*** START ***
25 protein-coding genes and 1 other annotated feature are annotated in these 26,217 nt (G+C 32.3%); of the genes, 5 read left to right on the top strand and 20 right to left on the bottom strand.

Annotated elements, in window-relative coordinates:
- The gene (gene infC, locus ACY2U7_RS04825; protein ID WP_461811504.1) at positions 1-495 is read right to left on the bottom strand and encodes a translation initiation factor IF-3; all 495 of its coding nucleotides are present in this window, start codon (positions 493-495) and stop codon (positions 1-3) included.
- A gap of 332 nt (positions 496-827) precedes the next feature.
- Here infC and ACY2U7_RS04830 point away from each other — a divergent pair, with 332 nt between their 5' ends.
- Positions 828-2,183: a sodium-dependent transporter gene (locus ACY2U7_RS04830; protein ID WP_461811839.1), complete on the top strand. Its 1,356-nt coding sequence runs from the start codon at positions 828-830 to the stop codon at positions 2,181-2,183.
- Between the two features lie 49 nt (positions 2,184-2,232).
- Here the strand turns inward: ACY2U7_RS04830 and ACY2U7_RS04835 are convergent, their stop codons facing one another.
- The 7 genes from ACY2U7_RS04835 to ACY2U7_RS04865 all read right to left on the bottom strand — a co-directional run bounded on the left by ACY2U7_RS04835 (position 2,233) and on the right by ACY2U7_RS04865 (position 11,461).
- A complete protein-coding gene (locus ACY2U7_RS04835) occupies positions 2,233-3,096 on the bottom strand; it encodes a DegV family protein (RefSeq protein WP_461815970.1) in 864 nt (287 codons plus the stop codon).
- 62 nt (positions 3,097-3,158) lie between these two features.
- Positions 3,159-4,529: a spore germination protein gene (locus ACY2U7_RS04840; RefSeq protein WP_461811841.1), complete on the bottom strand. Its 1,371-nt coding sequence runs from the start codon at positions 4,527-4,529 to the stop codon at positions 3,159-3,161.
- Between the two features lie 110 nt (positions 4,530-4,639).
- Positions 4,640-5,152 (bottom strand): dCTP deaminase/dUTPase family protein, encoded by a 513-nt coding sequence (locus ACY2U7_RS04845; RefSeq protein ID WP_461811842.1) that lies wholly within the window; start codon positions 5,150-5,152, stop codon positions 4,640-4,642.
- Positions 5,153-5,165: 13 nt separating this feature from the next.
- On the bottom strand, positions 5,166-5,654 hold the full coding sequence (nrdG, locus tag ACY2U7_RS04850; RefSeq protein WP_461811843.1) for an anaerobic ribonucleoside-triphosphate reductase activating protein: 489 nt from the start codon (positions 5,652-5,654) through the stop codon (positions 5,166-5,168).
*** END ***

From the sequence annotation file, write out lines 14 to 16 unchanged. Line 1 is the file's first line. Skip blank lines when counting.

- Positions 4,640-5,152 (bottom strand): dCTP deaminase/dUTPase family protein, encoded by a 513-nt coding sequence (locus ACY2U7_RS04845; RefSeq protein ID WP_461811842.1) that lies wholly within the window; start codon positions 5,150-5,152, stop codon positions 4,640-4,642.
- Positions 5,153-5,165: 13 nt separating this feature from the next.
- On the bottom strand, positions 5,166-5,654 hold the full coding sequence (nrdG, locus tag ACY2U7_RS04850; RefSeq protein WP_461811843.1) for an anaerobic ribonucleoside-triphosphate reductase activating protein: 489 nt from the start codon (positions 5,652-5,654) through the stop codon (positions 5,166-5,168).